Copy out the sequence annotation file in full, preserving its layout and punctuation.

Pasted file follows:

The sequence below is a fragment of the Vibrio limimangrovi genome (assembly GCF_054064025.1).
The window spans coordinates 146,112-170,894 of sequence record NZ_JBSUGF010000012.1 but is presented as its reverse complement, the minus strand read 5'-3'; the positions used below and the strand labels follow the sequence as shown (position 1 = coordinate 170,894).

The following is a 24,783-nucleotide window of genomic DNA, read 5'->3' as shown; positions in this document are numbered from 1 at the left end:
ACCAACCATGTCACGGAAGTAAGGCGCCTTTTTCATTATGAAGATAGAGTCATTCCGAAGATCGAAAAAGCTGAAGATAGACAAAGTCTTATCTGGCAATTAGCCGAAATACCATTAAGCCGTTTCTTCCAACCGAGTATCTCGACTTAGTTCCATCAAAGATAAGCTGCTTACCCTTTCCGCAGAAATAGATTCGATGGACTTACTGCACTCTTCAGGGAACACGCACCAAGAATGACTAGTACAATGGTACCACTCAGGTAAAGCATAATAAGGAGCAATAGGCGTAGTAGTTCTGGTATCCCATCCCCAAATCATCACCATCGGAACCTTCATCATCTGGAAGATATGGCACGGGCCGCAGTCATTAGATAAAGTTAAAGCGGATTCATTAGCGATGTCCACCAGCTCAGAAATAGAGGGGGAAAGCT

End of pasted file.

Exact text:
The sequence below is a fragment of the Vibrio limimangrovi genome (assembly GCF_054064025.1).
The window spans coordinates 146,112-170,894 of sequence record NZ_JBSUGF010000012.1 but is presented as its reverse complement, the minus strand read 5'-3'; the positions used below and the strand labels follow the sequence as shown (position 1 = coordinate 170,894).

The following is a 24,783-nucleotide window of genomic DNA, read 5'->3' as shown; positions in this document are numbered from 1 at the left end:
ACCAACCATGTCACGGAAGTAAGGCGCCTTTTTCATTATGAAGATAGAGTCATTCCGAAGATCGAAAAAGCTGAAGATAGACAAAGTCTTATCTGGCAATTAGCCGAAATACCATTAAGCCGTTTCTTCCAACCGAGTATCTCGACTTAGTTCCATCAAAGATAAGCTGCTTACCCTTTCCGCAGAAATAGATTCGATGGACTTACTGCACTCTTCAGGGAACACGCACCAAGAATGACTAGTACAATGGTACCACTCAGGTAAAGCATAATAAGGAGCAATAGGCGTAGTAGTTCTGGTATCCCATCCCCAAATCATCACCATCGGAACCTTCATCATCTGGAAGATATGGCACGGGCCGCAGTCATTAGATAAAGTTAAAGCGGATTCATTAGCGATGTCCACCAGCTCAGAAATAGAGGGGGAAAGCT